Elections held in 1899
Criteria for the inclusion of parties in this table are set out in the Glossary under 'listed party'
|Party Name||Candidates n||First preference vote n||First preference vote share %||Change from previous election %||Seats won by party n||Seats won by party %||Seats held by party n||Seats held by party %|
|Independents (No disciplined party groupings)||9||775||100.00||*||6||100.00||19||100.00|
* Party did not contest previous election or did not meet criteria for listing, or contested previous election under a different party name.
History of the Legislative Council: For information and references on the early history of the Legislative Council, see the note for the 1856 Legislative Council election.
Franchise: The property qualification for the Legislative Council franchise was further reduced in 1896 by the Constitution Amendment Act (No. 2) of that year. Voters for the Legislative Council had to be over 21 years of age who were owners of freehold estate worth £15 per annum, '...while occupiers of property worth £50 could also vote', Bennett and Bennett, p.10 (see 'Sources', below). Plural voting was permitted for those who had the qualifications for the franchise in more than one electoral district; see Terry Newman, Sandstone and Statutes: A History of the Tasmanian Parliament, (in process).
Qualifications for candidates: Candidates for Legislative Council elections had to be male British subjects of at least 30 years of age.
Increase in the membership of the Legislative Council and first election for new seat: The Constitution Act Amendment Act, 1898, increased the membership of the Legislative Council by one to 19, and the Electoral Act Amendment Act of 1898 created the new single member electoral district of Gordon, first contested in 1899 (this election). The pattern of annual periodic elections was modified so that four members would retire in 1905 and every sixth year thereafter; see Bennett and Bennett, p.10 (see 'Sources', below). Bennett and Bennett show the election for the new electoral district of Gordon as a by-election (p.46).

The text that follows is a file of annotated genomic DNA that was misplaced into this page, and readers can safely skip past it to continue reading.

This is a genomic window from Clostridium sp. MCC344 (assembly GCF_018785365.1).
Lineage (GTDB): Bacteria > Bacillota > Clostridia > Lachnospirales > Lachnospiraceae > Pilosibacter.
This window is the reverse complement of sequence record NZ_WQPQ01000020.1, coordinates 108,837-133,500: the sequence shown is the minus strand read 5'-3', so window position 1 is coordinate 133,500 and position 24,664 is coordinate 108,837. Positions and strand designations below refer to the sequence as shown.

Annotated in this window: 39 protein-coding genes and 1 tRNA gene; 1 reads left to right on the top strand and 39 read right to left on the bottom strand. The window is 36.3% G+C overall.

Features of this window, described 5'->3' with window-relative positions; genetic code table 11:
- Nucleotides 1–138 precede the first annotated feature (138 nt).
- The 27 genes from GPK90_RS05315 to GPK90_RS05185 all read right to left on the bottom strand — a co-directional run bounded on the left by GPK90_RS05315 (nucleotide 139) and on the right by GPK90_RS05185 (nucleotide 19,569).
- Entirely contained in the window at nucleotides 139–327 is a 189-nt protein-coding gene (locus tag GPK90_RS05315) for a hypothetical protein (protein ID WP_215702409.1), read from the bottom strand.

Electoral system and members' terms: The Constitution Amendment Act, 1885 made significant changes to the electoral system (see the notes for the 1886 Legislative Council election); '...periodic elections were held for the Council each year on the Tuesday immediately preceding the first Monday in May,... Members elected in casual vacancies [at by-elections] held their seats for the unexpired portions for which their predecessors were elected. The first date of retirement for each member was specified...', Bennett and Bennett, p.8 (see 'Sources', below). These changes to the terms of members, coupled with a fixed six year term for each member, created a predictable pattern of rotation for periodic elections for the Legislative Council, with periodic elections for the year all held on the same date; for details of the previous electoral arrangements, see the notes to Legislative Council elections before 1885.
Voting: Voting was by striking out the names of candidates on a printed ballot paper until only one name remained. Votes were counted by the first past the post (plurality) method and cast using the secret ballot (see Newman in 'References', below).
Ministerial by-election: Three of the six Legislative Council elections held in 1899 were by-elections, one of which was a ministerial by-election for the electoral district of Tamar; the minister, G T Collins, was returned unopposed.
References: For a description of the style of elections and parliamentary government in this period, see W A Townsley, 'Electoral Systems and Constituencies', and John Reynolds, 'Premiers and Political Leaders', in F C Green (editor), Tasmania: A Century of Responsible Government 1856-1956, pp 59-65, and 170-215, (Hobart: L G Shea, Government Printer, ), and W A Townsley, Tasmania From Colony to Statehood 1803-1945, (Hobart: St. David's Park Publishing, 1991, ISBN 0724625753). On Tasmania's early adoption of the secret ballot in 1856, see Terry Newman, 'Tasmania and the Secret Ballot', Australian Journal of Politics and History, 9 (1) 2003: 93-101, and note pp 99-100 which gives an idea of the context of voting in early Tasmanian elections.
Voting figures and election results calculated from information in Scott Bennett and Barbara Bennett, Tasmanian Electoral Handbook, 1851-1982, (Kensington, NSW: Reference Section of History Project Incorporated, University of New South Wales, 1983). The difficulties of determining the accuracy of early Tasmanian election results is discussed in Scott Bennett, 'The Statistics of Tasmania and the Study of Tasmanian Elections: A Cautionary Note', in Tasmanian Historical Research Association, Papers and Proceedings, 45(4), December 1998: 237-242.